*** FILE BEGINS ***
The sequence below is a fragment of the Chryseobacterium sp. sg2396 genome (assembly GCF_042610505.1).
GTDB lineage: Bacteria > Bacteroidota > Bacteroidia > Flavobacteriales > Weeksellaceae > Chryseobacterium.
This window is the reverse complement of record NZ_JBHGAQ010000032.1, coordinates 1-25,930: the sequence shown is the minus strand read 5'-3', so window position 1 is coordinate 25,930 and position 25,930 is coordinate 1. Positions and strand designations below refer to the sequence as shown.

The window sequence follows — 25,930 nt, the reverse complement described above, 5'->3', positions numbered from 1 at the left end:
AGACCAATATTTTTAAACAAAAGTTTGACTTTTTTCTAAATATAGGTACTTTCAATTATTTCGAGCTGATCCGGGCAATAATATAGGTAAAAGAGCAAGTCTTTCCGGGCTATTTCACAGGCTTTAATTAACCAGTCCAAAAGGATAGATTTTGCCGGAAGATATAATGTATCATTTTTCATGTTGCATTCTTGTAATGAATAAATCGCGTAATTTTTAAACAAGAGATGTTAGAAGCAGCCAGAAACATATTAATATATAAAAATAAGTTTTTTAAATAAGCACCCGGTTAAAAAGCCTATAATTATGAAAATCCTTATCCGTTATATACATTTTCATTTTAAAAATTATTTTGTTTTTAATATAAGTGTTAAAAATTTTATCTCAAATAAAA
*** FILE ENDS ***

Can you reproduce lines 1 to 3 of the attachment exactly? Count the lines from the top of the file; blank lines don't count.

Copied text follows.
The sequence below is a fragment of the Chryseobacterium sp. sg2396 genome (assembly GCF_042610505.1).
GTDB lineage: Bacteria > Bacteroidota > Bacteroidia > Flavobacteriales > Weeksellaceae > Chryseobacterium.
This window is the reverse complement of record NZ_JBHGAQ010000032.1, coordinates 1-25,930: the sequence shown is the minus strand read 5'-3', so window position 1 is coordinate 25,930 and position 25,930 is coordinate 1. Positions and strand designations below refer to the sequence as shown.